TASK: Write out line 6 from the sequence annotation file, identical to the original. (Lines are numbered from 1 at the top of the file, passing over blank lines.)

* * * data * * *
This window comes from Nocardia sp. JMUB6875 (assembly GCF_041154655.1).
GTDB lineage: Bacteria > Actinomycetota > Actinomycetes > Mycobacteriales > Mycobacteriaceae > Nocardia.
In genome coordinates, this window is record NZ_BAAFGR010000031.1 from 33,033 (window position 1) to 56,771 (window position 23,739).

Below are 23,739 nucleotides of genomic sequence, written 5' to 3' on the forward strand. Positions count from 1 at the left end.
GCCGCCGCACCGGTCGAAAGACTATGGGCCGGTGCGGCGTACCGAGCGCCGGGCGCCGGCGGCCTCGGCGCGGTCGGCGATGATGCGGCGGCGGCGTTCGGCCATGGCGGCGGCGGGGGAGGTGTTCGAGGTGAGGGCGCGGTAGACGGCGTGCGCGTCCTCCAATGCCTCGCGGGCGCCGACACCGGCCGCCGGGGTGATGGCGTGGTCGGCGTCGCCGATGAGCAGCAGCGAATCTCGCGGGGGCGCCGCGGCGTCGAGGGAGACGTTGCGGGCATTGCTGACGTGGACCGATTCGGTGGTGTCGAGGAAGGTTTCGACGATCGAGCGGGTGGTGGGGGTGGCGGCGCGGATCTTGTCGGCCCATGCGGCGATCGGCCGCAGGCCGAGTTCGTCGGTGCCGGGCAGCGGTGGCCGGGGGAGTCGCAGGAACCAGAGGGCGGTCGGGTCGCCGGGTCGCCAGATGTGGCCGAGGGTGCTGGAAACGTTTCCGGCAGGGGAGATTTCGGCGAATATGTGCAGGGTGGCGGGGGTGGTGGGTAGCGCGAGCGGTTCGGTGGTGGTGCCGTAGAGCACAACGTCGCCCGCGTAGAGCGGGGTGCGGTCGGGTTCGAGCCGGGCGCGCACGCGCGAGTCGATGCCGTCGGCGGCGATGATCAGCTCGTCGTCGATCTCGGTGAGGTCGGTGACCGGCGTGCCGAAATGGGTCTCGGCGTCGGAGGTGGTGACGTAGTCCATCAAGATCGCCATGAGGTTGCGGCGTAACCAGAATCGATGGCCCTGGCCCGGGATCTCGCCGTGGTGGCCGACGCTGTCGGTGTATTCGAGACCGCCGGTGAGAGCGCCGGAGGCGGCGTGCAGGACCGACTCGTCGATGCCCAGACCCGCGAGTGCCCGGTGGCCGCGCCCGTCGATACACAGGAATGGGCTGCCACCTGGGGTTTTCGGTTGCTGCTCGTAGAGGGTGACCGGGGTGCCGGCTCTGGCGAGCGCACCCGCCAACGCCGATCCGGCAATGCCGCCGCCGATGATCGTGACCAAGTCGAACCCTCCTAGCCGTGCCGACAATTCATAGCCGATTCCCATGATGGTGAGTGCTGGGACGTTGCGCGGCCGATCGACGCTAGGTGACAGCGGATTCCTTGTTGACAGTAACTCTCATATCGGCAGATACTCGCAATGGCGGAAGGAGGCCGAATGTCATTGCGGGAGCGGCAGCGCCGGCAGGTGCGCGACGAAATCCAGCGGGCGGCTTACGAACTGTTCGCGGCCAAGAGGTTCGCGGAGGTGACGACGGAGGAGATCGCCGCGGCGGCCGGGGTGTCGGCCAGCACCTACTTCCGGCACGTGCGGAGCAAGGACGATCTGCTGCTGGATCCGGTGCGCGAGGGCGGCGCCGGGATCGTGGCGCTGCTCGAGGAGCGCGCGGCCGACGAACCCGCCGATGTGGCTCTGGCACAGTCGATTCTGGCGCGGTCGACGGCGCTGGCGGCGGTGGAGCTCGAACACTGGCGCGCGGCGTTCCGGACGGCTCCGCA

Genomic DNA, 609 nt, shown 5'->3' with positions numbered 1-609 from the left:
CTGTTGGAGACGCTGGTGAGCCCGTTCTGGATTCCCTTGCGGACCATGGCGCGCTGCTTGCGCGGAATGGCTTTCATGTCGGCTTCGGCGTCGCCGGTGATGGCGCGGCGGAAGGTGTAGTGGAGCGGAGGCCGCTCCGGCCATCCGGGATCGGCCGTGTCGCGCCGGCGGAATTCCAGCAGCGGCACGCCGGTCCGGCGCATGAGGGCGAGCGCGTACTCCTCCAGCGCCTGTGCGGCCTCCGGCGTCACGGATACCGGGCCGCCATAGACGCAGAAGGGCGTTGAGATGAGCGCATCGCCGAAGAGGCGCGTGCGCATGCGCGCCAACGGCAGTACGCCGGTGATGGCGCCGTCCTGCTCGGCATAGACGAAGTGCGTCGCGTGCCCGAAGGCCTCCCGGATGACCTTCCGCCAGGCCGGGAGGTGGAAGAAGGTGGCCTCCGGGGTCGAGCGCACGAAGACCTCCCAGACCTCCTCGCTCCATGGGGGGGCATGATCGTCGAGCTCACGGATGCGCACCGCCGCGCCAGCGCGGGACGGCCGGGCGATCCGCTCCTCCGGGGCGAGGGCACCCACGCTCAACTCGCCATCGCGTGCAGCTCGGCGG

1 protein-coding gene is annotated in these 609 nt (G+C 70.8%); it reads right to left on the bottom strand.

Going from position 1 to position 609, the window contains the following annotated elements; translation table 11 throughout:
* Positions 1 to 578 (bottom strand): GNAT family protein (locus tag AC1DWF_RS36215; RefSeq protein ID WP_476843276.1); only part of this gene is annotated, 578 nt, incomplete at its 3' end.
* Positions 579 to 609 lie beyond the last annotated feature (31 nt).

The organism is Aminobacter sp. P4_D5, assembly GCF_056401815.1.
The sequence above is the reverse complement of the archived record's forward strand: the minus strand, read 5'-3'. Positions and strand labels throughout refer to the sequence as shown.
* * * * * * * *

Genomic DNA, 609 nt, shown 5'->3' with positions numbered 1-609 from the left: